I spent most of last week roughing out the code structure for the land use data. The broad-strokes development phase can be a lot of fun, because things come together so quickly, and you don’t have to focus on all of the details. Once it’s mostly-functioning and I can see where it needs to go, then the cleanup begins. This week (and for the rest of the semester), it’s time to focus on cleaning things up, debugging all the little issues, and tightening down the design.
Today, I started by adding labels. I apparently forgot to take a screenshot of the mess that happened when I used my originally-programmed code to add labels to each visualization on the overview page. But trust me: it was in fact a mess. The problem stemmed from the positioning method I was using to draw the shapes. D3 draws different shapes using different anchor positions: rectangles and text from the top left corner, circles from the center, etc. The little gray dots in the image below show my reference points for the different visualizations (except for the two that are covered up).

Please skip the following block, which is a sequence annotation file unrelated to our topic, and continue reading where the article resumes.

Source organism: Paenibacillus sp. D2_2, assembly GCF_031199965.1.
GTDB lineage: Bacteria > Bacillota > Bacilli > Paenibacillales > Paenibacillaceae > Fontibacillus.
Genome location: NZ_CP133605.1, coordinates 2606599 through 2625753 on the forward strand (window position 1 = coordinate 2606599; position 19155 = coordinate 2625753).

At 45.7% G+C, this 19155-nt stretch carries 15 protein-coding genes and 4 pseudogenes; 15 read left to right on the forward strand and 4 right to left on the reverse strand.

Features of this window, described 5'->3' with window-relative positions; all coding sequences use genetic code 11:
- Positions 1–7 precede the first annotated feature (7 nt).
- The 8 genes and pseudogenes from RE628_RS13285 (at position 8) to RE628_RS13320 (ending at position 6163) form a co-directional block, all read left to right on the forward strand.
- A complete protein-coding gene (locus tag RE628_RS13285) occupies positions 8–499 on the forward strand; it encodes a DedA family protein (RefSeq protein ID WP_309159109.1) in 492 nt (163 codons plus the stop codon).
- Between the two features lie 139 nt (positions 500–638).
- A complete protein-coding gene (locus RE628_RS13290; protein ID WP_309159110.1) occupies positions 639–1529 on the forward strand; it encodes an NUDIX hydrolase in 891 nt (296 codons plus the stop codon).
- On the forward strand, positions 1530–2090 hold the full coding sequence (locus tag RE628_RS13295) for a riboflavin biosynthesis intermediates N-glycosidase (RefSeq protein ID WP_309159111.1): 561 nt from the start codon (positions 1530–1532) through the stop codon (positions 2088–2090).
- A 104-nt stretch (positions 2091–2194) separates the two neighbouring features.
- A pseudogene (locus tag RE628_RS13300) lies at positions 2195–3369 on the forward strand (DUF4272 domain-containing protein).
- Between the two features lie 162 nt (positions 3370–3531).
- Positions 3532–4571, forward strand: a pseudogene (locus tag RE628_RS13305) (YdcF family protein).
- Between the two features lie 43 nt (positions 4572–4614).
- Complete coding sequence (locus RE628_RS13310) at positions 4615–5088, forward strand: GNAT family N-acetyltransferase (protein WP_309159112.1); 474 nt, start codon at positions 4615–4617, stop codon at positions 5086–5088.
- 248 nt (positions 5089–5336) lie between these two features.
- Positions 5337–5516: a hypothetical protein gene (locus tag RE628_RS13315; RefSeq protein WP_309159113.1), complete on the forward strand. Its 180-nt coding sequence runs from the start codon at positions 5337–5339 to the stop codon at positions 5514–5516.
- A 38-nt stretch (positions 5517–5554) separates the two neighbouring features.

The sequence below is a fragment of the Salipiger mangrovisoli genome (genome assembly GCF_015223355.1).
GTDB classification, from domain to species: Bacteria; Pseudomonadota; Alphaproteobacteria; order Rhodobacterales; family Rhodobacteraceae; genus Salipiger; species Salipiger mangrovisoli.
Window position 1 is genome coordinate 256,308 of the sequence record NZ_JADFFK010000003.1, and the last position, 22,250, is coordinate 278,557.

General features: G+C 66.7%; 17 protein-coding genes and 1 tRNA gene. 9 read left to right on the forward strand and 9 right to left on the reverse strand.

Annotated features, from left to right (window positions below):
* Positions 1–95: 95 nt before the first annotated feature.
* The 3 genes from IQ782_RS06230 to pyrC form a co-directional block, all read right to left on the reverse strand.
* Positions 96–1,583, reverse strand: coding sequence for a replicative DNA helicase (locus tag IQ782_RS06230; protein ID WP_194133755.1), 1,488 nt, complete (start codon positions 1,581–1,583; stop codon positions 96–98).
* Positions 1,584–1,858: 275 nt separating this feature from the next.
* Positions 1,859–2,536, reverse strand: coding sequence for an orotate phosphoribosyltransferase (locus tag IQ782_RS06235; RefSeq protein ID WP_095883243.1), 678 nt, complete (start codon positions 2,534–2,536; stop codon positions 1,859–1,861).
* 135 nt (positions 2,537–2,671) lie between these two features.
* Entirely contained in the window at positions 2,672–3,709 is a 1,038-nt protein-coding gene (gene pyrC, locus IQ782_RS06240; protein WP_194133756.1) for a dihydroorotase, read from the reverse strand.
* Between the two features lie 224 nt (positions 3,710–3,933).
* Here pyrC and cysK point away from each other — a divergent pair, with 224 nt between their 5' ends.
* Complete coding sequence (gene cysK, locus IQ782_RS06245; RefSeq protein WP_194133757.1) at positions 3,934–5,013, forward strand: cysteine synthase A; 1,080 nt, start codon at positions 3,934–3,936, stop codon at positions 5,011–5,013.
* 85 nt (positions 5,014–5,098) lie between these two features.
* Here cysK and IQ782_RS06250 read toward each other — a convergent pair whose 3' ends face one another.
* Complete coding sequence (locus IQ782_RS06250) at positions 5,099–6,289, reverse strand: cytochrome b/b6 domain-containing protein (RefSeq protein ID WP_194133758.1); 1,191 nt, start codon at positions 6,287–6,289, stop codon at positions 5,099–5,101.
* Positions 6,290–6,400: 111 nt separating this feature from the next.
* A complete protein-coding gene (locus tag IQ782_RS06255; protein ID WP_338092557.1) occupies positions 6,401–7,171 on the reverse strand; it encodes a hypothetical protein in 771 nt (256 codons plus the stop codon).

When I first designed this view, I thought it was going to be focused on helping people to see changes in time. For that to work well, the land use squares needed to grow bigger from the center out, so that growth of one square wouldn’t force the others to move over time. Since the land use squares were center-aligned, it didn’t make sense for the land degradation to be top-aligned, so I left the red degraded land and the dotted crowding squares center-aligned to the land use data. Similarly aligning the calories circle and the squares that show land required to support the population (lower right) meant that I had a bunch of squares of different sizes all roughly aligned to a center grid. So far, not terrible. But the food balance bars on the left really didn’t work in that scheme. Center aligning them on the circle meant that their ends were close to but not aligned with the squares at the other end of the row. Lining them up with the top of the circle made the required land squares feel like they were floating. And so on, and so on.